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Monitoring International Labor Standards: Techniques and Sources of Information Although Cambodian laws, if adequately enforced, appear capable of providing most of the requirements of the Department of State definition of “acceptable conditions of work,” there is one important difference. In enforcing the trade agreement, USTR follows the ILO review, and this review focuses on enforcement of Cambodia’s wage and overtime laws, without considering whether such laws provide a “decent wage.” Following its stricter interpretation, the U.S. Department of State’s review of wages in 2001 found, “prevailing wages in the garment sector … were insufficient to provide a worker and family with a decent standard of living” (U.S. Department of State, 2002). In the three reports on Cambodian textile and apparel workers completed to date, monitors have found only a few violations of core labor standards prohibiting child labor and forced labor. However, each report has found problems of incorrect payment of wages and extensive, involuntary overtime (Sibbel, 2002). Because Cambodia has made progress, but has not yet reached full compliance with “acceptable conditions of work,” the U.S. Trade Representative allowed Cambodia’s export quotas to increase 9 percent in 2000, 2001, and 2002, rather than the full 14 percent possible under the Cambodia Bilateral Textile Agreement (American Embassy Cambodia, 2002). In early 2002, the United States and Cambodia negotiated a 3-year extension of the trade agreement, including the export increase incentive for compliance with international labor standards. Committee Interpretation of Acceptable Conditions of Work The committee recognizes that the U.S. government does not use a single interpretation of acceptable conditions of work. Using alternative interpretations has the benefit of allowing the government to interpret the law flexibly, as called for by the legislative history. The Department of State definition, incorporates many elements that are also found in ILO conventions and are often found in national laws and regulations. However, actually determining on a country-by-country basis whether or not they meet the standards of wages that provide a decent living for workers and their families is problematic. As indicated in the Department of State’s guidance memo to embassies, Foreign Service officers around the world are expected to make judgments about whether wages in their host nations provide a decent living. Over the past decade, the number of Foreign Service officers with specific training and responsibility to deal with labor issues has declined (Advisory Committee on Labor Diplomacy, 2000). Even those who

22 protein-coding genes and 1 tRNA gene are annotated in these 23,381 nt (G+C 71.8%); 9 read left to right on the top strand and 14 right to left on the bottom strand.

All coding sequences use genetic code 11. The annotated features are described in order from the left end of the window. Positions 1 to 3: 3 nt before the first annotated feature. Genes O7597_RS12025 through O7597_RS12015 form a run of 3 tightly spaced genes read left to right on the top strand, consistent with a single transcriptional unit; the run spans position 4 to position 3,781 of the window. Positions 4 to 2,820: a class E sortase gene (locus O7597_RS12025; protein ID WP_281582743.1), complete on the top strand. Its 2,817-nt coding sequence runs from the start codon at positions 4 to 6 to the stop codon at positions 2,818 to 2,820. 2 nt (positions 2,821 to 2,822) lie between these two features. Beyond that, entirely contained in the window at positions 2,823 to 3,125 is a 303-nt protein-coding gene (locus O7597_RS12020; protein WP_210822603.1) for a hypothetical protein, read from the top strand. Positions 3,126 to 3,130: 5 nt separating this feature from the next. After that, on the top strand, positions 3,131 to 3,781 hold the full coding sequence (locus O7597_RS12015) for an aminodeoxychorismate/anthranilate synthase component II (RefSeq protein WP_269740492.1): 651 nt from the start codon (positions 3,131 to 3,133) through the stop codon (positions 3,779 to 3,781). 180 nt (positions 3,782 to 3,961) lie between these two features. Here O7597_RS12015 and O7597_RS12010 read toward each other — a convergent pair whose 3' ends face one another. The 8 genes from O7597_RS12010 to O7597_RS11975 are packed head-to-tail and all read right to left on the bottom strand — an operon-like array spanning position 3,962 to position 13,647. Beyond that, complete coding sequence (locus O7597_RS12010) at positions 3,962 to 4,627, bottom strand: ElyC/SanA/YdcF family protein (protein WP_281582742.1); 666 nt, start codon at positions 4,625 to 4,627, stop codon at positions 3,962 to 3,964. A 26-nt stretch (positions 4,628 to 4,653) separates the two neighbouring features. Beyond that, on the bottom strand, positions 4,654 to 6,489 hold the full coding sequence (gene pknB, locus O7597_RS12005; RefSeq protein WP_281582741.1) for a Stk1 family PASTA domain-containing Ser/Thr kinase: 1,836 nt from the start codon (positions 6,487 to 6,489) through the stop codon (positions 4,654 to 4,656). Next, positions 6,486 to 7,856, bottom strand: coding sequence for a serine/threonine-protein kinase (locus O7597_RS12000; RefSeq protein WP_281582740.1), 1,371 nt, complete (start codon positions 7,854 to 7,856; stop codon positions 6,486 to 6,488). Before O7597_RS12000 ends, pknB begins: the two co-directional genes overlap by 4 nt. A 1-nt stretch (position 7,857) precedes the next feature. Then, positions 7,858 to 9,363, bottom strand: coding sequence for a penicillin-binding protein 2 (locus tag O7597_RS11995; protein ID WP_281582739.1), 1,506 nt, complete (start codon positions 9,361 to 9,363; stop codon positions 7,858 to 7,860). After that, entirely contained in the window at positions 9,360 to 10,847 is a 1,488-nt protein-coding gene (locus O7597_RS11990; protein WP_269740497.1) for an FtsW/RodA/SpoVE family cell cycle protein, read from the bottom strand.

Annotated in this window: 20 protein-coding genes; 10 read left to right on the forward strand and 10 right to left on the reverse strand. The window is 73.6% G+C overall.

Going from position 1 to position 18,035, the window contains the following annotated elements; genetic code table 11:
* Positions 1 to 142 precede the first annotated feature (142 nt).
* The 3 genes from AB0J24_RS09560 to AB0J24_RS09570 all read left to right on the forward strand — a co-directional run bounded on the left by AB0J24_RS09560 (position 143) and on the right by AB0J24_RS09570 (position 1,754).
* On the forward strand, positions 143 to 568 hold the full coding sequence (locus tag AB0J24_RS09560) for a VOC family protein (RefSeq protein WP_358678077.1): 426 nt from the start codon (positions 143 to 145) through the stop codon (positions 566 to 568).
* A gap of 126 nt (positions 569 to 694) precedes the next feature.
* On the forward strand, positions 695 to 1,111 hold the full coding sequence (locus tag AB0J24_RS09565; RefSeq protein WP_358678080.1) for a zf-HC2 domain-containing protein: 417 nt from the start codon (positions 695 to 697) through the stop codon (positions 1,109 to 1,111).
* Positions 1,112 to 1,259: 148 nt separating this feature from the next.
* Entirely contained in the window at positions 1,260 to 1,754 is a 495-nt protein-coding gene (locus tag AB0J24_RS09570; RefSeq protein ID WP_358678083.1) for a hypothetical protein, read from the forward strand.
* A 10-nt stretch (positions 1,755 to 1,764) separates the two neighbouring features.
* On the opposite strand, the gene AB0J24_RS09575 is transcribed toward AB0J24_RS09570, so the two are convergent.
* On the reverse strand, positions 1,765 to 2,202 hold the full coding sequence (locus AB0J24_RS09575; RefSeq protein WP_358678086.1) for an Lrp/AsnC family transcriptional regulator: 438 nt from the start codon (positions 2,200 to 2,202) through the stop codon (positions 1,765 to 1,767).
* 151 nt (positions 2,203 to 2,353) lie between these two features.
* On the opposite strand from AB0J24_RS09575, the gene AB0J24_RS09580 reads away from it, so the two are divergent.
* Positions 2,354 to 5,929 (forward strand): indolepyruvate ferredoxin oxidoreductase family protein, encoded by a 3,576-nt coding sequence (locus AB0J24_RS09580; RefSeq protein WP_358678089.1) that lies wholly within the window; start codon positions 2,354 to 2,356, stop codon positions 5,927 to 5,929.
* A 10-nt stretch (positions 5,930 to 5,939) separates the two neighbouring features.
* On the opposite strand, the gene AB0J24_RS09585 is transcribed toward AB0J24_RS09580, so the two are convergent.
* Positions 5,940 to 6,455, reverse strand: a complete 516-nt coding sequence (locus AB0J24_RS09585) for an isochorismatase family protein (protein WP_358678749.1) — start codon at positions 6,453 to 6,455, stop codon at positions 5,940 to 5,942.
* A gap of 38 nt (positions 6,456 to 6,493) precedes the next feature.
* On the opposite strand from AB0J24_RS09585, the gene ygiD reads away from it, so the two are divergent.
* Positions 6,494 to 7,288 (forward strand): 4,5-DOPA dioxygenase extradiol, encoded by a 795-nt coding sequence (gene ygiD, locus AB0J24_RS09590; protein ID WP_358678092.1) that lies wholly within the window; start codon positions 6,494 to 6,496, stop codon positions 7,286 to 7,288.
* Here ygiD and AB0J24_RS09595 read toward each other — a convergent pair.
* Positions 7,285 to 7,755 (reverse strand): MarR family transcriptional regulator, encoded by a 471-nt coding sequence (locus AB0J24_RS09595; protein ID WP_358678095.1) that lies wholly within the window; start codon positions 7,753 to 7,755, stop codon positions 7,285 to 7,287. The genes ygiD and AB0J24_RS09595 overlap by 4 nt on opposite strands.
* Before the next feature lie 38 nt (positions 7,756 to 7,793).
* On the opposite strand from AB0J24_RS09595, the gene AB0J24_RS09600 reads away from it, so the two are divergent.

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Monitoring International Labor Standards: Techniques and Sources of Information have some training are unlikely to be able to accurately access data on average nationwide wage levels and determine whether those levels provide a “decent living.” The committee proposes the following minimum, tractable, easily identifiable, and comparable list of indicators of acceptable conditions of work: a mechanism exists to establish minimum wages (based on ILO Convention No. 26); the regular workweek is 48 hours or less (based on ILO Conventions No. 1, 30, 47 and on widespread national law); the nation has and enforces a law providing for a specified number of paid holidays days each year for covered workers (based on ILO Conventions No. 52, 101, 132); all workers in covered jobs receive a full day of rest every 7 days (this expands ILO Convention No. 14, which applies only to industrial workers); and there is a mechanism for setting health and safety standards (ILO Convention No. 155). The committee recognizes that, unless a large share of the labor force is covered by these provisions, compliance with them might not improve the welfare of all workers to a significant extent. The committee also recognizes that it would be possible to supplement this list with additional indicators. ASSESSING COMPLIANCE Because acceptable conditions of work is a construct of U.S. law, rather than a core international labor standard, measuring compliance has a somewhat different meaning. This section of the chapter discusses indicators and data to assess compliance with the committee’s proposed definition of acceptable conditions of work. Legal Framework The committee proposes 19 indicators on the legal framework governing wages, hours, and health and safety: A-1. ratification of ILO Convention No. 131 on minimum wage fixing machinery;